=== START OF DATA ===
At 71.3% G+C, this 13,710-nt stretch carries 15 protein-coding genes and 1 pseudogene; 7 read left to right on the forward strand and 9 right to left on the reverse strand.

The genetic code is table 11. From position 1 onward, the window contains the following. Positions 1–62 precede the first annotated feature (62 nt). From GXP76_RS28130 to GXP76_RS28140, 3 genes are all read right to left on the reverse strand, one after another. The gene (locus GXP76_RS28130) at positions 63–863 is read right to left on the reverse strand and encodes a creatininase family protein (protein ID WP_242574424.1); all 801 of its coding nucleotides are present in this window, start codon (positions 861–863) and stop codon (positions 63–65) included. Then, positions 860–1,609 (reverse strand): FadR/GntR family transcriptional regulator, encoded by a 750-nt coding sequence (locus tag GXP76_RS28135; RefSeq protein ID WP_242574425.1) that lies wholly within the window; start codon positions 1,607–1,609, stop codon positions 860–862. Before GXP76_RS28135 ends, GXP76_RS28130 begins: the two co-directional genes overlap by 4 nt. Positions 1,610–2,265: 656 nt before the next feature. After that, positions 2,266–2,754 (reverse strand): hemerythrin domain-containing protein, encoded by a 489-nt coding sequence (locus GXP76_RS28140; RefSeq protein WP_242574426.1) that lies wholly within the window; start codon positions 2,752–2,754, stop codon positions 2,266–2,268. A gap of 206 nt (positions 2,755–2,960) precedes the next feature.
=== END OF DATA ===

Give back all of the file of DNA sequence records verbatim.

At 71.3% G+C, this 13,710-nt stretch carries 15 protein-coding genes and 1 pseudogene; 7 read left to right on the forward strand and 9 right to left on the reverse strand.

The genetic code is table 11. From position 1 onward, the window contains the following. Positions 1–62 precede the first annotated feature (62 nt). From GXP76_RS28130 to GXP76_RS28140, 3 genes are all read right to left on the reverse strand, one after another. The gene (locus GXP76_RS28130) at positions 63–863 is read right to left on the reverse strand and encodes a creatininase family protein (protein ID WP_242574424.1); all 801 of its coding nucleotides are present in this window, start codon (positions 861–863) and stop codon (positions 63–65) included. Then, positions 860–1,609 (reverse strand): FadR/GntR family transcriptional regulator, encoded by a 750-nt coding sequence (locus tag GXP76_RS28135; RefSeq protein ID WP_242574425.1) that lies wholly within the window; start codon positions 1,607–1,609, stop codon positions 860–862. Before GXP76_RS28135 ends, GXP76_RS28130 begins: the two co-directional genes overlap by 4 nt. Positions 1,610–2,265: 656 nt before the next feature. After that, positions 2,266–2,754 (reverse strand): hemerythrin domain-containing protein, encoded by a 489-nt coding sequence (locus GXP76_RS28140; RefSeq protein WP_242574426.1) that lies wholly within the window; start codon positions 2,752–2,754, stop codon positions 2,266–2,268. A gap of 206 nt (positions 2,755–2,960) precedes the next feature.